Technology is nearly ubiquitous

It’s hard to deny, technology has some pretty amazing benefits on our lives. There’s health applications—from surgical techniques and medicine to research and rehabilitation. There’s lifestyle applications—yes, there’s a “smart” version of most everything nowadays. And there’s entertainment applications—any gamers present? That’s not even scratching the surface of the many other businesseducation, and communication-based technological applications constantly sprouting up.

But no doubt about it, it can sometimes feel as though the world is demanding you partake in technology. And that can be a drain on your time, energy, and well-being. So how do you enjoy tech benefits without becoming consumed by them? We’ve got five useful tips for keeping your lifestyle and technology use balanced. They’re like yoga for your tech habits.

1. Unplug yourself

The days of arguing over who’s going to answer the home phone are nearly over. The Pew Research Center says an astounding 95% of Americans now own a cell phone of some kind—and here’s the kicker—77% of those are smartphones. And those smartphone users check their phones an average of 52 times per day. That’s a lot of screen time. It’s debatable how much of that screen time is actually purposeful. For many of us, checking our phones is an ambient and nearly unconscious action.

So how do we limit our focus on the screen and move it back to the world around us? Apple may have a solution: Screen Time.

OK, the name might make it sound like Apple is encouraging you to spend more time on your phone, but this app actually helps limit your screen use. Screen Time lets you limit time spent on any app or website. You can even manage categories you want to limit (like entertainment), block certain content from your device (like purchase or download notifications), and set your phone to Downtime, which Apple describes as “a nap for your screen time.” Nifty.

And it’s not just Apple who’s making strides in screen time management. These other apps are here to help:

  • OurPact: This app is aimed at parental use, allowing parents to manage family screen time. Set a “screen time allowance” for your kids or manage your own device with this app.
  • Limitly: An app that controls other apps? Appception! Limitly encourages setting a time limit for those apps we all tend to overuse. You can even block apps entirely if you’re needing a more extended break from, say, the Twittersphere.
  • ScreenLimit: Another parent-targeted app, ScreenLimit helps you limit kids’ screen times with a twist: kids can earn extra screen time for doing chores, finishing homework, or just being kind.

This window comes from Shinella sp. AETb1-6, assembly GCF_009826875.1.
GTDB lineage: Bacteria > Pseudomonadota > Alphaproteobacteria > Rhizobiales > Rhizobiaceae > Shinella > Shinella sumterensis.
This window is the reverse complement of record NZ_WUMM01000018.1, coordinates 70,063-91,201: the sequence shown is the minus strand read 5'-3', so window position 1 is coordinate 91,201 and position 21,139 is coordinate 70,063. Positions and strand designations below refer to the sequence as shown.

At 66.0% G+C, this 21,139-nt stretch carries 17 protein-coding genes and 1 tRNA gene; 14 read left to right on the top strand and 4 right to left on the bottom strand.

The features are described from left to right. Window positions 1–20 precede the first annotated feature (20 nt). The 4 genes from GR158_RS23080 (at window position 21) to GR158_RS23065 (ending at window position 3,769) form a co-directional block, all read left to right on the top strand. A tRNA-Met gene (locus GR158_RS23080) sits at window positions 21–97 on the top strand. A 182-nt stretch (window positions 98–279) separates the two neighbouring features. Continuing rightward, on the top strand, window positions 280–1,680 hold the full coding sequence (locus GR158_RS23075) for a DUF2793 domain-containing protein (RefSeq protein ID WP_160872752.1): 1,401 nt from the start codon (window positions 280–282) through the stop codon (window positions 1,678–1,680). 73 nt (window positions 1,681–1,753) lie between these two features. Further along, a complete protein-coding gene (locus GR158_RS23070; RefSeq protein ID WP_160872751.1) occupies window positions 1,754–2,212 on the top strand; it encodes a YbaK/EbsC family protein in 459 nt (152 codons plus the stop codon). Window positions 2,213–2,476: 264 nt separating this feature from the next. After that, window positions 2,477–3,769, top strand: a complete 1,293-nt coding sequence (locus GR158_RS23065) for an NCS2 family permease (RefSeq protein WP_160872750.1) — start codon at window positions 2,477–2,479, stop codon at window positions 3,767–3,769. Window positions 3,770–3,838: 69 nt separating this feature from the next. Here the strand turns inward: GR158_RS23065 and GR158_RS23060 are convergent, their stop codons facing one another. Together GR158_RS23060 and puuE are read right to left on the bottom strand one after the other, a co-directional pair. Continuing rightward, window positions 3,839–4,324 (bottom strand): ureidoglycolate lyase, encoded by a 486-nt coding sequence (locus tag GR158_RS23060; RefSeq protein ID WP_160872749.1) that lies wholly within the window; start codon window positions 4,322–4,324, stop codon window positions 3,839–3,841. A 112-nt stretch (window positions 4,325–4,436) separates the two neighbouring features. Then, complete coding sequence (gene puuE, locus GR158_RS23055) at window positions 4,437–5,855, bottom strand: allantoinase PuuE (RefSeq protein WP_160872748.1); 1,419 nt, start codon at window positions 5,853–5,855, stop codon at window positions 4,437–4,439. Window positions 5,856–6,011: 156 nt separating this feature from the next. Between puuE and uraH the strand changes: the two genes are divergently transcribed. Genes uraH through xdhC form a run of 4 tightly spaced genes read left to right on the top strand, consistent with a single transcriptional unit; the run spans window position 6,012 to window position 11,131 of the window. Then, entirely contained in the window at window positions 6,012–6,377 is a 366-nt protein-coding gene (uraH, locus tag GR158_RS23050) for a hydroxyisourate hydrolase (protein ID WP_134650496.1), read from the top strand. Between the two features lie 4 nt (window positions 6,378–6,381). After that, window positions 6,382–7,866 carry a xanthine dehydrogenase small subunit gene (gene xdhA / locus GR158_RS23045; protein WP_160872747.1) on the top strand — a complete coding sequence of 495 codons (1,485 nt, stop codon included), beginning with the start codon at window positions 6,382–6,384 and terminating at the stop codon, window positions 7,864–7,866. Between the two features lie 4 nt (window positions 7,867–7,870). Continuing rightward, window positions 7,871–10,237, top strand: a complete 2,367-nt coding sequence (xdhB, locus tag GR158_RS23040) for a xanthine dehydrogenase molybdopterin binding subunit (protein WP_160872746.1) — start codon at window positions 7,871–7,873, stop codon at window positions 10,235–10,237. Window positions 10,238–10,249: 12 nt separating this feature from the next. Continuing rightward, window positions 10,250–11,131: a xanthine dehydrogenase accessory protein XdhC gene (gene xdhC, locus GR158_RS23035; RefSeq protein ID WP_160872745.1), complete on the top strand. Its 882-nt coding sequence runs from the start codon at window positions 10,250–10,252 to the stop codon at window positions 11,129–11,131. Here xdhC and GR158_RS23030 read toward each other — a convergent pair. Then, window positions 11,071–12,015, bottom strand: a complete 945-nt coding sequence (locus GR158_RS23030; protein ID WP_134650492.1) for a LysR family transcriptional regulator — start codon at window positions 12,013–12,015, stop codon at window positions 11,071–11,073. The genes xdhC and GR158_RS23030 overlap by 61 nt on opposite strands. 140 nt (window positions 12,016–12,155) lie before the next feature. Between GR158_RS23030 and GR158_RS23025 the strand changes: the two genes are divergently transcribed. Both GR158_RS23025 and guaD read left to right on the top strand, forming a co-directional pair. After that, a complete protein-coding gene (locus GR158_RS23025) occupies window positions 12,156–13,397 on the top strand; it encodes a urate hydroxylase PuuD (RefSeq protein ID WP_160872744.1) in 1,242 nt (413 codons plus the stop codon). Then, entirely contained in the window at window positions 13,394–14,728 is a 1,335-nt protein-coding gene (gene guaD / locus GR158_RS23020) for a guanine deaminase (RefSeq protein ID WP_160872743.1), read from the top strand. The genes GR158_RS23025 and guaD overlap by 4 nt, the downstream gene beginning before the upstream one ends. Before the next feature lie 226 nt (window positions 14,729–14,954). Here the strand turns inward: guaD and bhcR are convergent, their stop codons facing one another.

2. Do sitting right

Many of us spend at least part of our day sitting and staring at a computer screen, phone, tablet, or TV. Perhaps unsurprisingly, this can be bad for our health. The World Health Organization lists sedentary lifestyles as one of the top ten leading causes of death and disability in the world. So how can we use screen-based technologies while reducing health consequences?

Posture, posture, posture

We can’t emphasize it enough—good posture is important. The next time you’re browsing the Internet, make an effort to sit up straight. When the vertebrae of your back are aligned, your body benefits. You could even take the type of chair you use into consideration. A chair that contributes to good posture while sitting for long periods during the day may be worth the investment.

Take time to stretch

If time spent sitting is the lock, then stretching is the key. Make it your mission to move around during your screen time. You can find specific stretches at Harvard Health Publishing’s website.

Take a break from the screen

Continually staring at screens can strain our vision and contribute to a sedentary lifestyle. Breaking from the screen can be as simple as following the 20-20-20 rule: Every 20 minutes, take 20 seconds to look 20 feet or more away from your screen. If you want to up the ante, you could even take some time to step away from your computer for a few minutes every hour.

3. Lights out, phones down

Do your tech habits need a timeout? If you’re aimlessly browsing your phone in bed—let’s be honest, we’re all guilty—the answer might be yes. The American Academy of Sleep Medicine recommends that adults should get at least seven hours of sleep per night. As it turns out, the light emanating from your phone may be messing up your sleep goals. The Harvard Health Letter even says that nighttime light exposure may contribute to the causation of cancer, diabetes, heart disease, and obesity. Yikes. So 30 minutes before you hop into bed, set the phone aside—you’ll thank yourself later.

4. Binge responsibly

Nothing sums up our tech craze more than when Netflix tweeted “Sleep is my greatest enemy.” It’s safe to say, streaming has become mainstream. We can access more streaming platforms on more devices than ever. We all love entertainment, but can we agree that Netflix should not be sleep’s greatest enemy?

Audit the time you spend streaming. Set a goal to limit yourself. And if you must binge, binge more responsibly. Hint: consider using the Screen Time app. You got this.

5. Have mutual accountability

Working out is so much easier (and fun!) with an exercise buddy So why not find a friend, coworker, or family member to join you on your tech diet as well? More support equals more success. You’re far more likely to succeed in creating a healthy balance if you’ve got someone taking on the challenge by your side.

No one’s a bigger fan of technology than Maestro. But don’t forget, a tech diet doesn’t mean a tech fast—it just means using your technology in moderation and developing healthy habits.